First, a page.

Wednesday, August 28, 2019

How hard should you push on the bike?

Q: How hard should I push on the bike to have a good run?

A: This depends on several things & I wish I could give a straight answer but it's a little messier than that.

Ask these questions: 
If you want the best outcomes, 

it's a great idea to have a clear strategy.
1) Is this my A race & how long is it? 
2) How did I train on the bike for this? 
3) Is this ride going well, are there ideal conditions? 
4) Check how hard your cardio system is working (HR/RPE) & how much muscle you're recruiting (are they burning/feeling fatigued). 

You can see why I'm always saying stay focused - there's a lot to check in on!

If this is your A race, you have ideal conditions & are feeling as you hope to, you can go as hard as you trained for on the bike. This means you should be training at a specific level during the intensity & (some) brick sessions. 

In training for your A race your goal is faster speed, which means you're going to probably be working in a slightly higher gear than steady state. This will increase HR & muscle recruitment (ultimately the higher gear will be your steady state once you've adapted which will help for longer rides & races). In training you'll find out how that affects your run, and if you can sustain this & complete the run with little effect or if you have to gear up/down to ensure the run isn't highly affected (on a training brick or practice triathlon). OR you may find that you can only increase your gears & push on bike only sessions to slowly adapt over time. Most likely you'll need to do intervals of harder/steady state gear as you progress.

So you need to do some training focusing on this. Some training (your "key intensity" sessions) will be done in this more powerful gear - how hard can you go out? Pay attention as you ride & push yourself. 

On bike only sessions you can work very hard without worrying about the run. I recommend checking these things: Is this harder gear making my speed faster enough to accept the harder intensity I'm feeling? Sometimes I've found the answer to be no, if for example my speed ups by .5mph but my HR goes above sustainable. Sometimes yes it definitely does make sense to be in the harder gear, even though I know I can't sustain the duration. My speed is much faster & makes sense to push for it. 
It also depends on the race distance

Always check in. If you're not sure, try something and see what happens - in training.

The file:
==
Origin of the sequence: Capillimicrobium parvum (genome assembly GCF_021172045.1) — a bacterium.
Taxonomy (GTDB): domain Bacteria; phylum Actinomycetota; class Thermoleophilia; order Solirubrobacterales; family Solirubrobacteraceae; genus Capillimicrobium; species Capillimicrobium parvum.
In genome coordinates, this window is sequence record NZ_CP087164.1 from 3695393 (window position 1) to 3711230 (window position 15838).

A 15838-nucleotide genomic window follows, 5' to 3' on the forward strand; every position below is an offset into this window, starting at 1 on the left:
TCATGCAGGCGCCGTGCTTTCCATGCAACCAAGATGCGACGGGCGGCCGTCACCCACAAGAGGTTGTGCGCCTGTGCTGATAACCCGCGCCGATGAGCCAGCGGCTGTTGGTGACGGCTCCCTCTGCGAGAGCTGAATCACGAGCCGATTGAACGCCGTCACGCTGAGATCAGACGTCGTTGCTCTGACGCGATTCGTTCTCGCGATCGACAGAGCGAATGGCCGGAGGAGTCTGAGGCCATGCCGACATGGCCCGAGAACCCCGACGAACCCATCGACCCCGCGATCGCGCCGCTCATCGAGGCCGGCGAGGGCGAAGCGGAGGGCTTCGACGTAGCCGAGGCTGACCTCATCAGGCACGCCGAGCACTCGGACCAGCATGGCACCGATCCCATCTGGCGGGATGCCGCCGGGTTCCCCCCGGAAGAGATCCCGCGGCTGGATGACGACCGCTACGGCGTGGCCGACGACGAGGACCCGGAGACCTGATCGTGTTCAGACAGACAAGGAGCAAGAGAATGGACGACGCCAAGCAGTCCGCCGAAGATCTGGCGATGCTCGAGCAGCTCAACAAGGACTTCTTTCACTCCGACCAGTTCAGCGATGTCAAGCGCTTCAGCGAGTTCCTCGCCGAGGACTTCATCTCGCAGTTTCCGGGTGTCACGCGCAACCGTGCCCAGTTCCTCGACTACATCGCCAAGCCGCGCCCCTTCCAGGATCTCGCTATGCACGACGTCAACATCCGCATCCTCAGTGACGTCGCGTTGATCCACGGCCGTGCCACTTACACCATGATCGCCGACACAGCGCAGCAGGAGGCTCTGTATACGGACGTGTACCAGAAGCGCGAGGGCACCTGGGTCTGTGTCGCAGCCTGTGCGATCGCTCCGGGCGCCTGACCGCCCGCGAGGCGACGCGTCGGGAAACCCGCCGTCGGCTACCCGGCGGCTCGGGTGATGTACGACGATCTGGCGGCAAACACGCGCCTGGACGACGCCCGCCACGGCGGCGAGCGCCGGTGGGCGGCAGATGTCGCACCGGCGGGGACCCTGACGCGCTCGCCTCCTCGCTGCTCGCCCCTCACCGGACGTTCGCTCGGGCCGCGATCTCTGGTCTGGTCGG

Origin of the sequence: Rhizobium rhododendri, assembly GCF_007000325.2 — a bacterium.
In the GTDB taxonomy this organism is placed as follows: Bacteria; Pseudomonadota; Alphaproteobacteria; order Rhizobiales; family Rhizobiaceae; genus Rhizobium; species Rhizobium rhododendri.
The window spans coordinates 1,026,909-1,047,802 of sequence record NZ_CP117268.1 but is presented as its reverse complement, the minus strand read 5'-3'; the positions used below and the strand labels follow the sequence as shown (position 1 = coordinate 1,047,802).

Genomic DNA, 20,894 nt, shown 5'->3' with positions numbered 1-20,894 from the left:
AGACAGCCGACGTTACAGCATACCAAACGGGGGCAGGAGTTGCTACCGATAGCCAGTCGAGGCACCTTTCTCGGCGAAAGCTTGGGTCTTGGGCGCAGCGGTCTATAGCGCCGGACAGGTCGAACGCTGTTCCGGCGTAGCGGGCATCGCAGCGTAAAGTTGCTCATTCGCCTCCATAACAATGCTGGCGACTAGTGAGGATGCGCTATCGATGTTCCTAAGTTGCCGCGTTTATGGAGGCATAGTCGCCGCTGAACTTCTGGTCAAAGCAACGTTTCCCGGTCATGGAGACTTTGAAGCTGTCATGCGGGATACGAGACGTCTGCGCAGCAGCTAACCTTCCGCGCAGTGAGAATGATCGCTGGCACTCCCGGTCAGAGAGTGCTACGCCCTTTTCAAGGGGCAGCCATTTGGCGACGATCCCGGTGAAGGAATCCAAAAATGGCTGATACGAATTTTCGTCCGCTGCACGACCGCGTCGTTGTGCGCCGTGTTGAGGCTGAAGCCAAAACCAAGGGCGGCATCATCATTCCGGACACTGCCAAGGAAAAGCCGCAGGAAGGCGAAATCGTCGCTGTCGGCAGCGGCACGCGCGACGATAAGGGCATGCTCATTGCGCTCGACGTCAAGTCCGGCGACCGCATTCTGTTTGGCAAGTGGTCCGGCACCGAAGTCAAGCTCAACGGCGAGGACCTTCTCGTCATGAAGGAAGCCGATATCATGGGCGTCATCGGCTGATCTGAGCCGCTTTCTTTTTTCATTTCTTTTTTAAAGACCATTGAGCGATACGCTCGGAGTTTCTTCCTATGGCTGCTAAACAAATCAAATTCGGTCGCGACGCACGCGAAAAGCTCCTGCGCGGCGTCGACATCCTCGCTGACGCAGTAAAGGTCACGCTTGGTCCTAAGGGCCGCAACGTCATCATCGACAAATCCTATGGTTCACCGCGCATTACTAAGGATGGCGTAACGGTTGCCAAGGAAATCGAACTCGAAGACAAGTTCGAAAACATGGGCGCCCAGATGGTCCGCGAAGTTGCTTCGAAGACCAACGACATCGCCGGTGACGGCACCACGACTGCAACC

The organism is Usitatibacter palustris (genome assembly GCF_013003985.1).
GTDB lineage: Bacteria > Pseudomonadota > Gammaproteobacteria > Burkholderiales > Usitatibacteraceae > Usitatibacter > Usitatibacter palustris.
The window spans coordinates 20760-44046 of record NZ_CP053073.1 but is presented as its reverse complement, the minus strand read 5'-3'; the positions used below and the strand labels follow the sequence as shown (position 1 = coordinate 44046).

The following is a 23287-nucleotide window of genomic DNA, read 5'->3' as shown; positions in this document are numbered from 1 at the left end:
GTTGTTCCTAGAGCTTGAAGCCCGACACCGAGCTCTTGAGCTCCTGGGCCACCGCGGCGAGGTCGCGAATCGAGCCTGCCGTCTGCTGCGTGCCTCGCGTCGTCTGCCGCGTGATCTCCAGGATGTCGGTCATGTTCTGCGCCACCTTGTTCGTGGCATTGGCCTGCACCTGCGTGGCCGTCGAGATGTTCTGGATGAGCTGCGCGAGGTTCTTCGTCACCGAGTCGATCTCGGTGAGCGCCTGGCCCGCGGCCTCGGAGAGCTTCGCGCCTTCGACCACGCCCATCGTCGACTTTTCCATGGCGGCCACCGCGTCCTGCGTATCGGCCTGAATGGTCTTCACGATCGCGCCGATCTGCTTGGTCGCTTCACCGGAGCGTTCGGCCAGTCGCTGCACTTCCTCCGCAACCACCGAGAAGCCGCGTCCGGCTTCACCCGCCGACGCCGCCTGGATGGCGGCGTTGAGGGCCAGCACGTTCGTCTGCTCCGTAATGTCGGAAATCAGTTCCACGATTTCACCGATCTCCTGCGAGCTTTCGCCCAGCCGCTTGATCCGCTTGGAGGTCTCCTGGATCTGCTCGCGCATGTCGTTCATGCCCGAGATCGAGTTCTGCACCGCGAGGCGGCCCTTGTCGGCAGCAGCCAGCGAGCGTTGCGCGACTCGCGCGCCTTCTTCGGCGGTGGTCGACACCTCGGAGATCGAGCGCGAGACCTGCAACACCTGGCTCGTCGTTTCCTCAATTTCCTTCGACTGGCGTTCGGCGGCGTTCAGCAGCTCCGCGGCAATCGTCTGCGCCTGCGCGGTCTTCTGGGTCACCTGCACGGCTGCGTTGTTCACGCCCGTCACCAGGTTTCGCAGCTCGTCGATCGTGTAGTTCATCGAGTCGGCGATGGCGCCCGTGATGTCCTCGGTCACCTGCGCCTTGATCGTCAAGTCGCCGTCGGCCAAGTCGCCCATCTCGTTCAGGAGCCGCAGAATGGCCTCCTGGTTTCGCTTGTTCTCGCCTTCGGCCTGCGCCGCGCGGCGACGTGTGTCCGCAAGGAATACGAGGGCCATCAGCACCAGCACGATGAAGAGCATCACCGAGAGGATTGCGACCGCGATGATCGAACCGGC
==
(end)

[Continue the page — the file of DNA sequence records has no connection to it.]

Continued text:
Some brick intensity sessions are good as trials - push your bike & ask yourself "am I recruiting too much leg muscle (burning & tired legs) for the allotted run distance after this?" If you're not sure - try pushing & see what happens. You can learn a lot from a tough run. Then ask "how can I do this better?"

It also depends on the race distance the intensity you'll ride and run. A sprint distance race you can ride in Z4 but remember that on race day you'll want it to be more cardio/less muscular so that harder gear you've been pushing in may or may not be the right one. That will depend on your adaption to it, and how much muscle is actually being recruited. One way to know (other than feeling it) is cadence. Riding around a 90rpm is your best bet for proper muscle recruitment. Mashing the pedals uses too much muscle and will ruin your run.

An Olympic distance race you'll want to have a lower HR. Z3, good option.
IRONMAN 70.3 & IRONMAN distances you'll need to stay in Z2 as much as possible.

If this is not your A race, things will be different. You may not want to push as hard as you can simply because it's not logical. It could affect your A race because it takes longer to recover, thus affecting crucial training sessions. This is something you can discuss individually with your coach. 

Remember: If you want the best outcomes it's a great idea to have a clear strategy.

Keep in mind the bike highly affects the run BUT pacing the run plays a big factor. If you start out too fast it's hard to gain control. So on those brick sessions practice this like crazy.

Ready to start working with a coach? We've got you covered. Living in Hawaii or anywhere in the world, we can help!

Tuesday, July 9, 2019

What fitness means to you

Have you ever thought about what fitness means to you? 

This has been on my mind a lot since I've started recovering from long term illness. What does fitness really mean to me? Where does it fall in my life? These are questions that are important to me, and if you're someone who exercises regularly, I encourage you to think about this too.

As I start feeling healthier, I'm finding that my perspective on lots of different things are changing. Things that I thought never would change are indeed looking different to me. It's an odd side effect! 
So many wonderful people I've met through
OnTrack Fitness!

I'll start from the beginning, bear with me it'll all come together in the end. I started becoming interested in fitness at the age of nine. I don't know why, I was just intrigued by this new idea I heard of somewhere that by doing pushups I could do MORE pushups. What - wow, that was such a cool idea to a little girl! 

So I got my uncle to teach me how to do pushups, I got my mom to buy me one pound dumb bells (ha! Ok, I was nine) & I would carry them as I ran laps around our house. I got my dad to build a pullup bar in the garage, from my play batton, by the way. So funny! This was my intro into fitness & I loved it!

Then I went through a phase I thought exercise was stupid. Like all kids as they grow, likes & dislikes change. I was more about climbing trees & swimming which is funny considering that too is physical.

*Disclaimer, the following may trigger people who struggle with eating disorders.*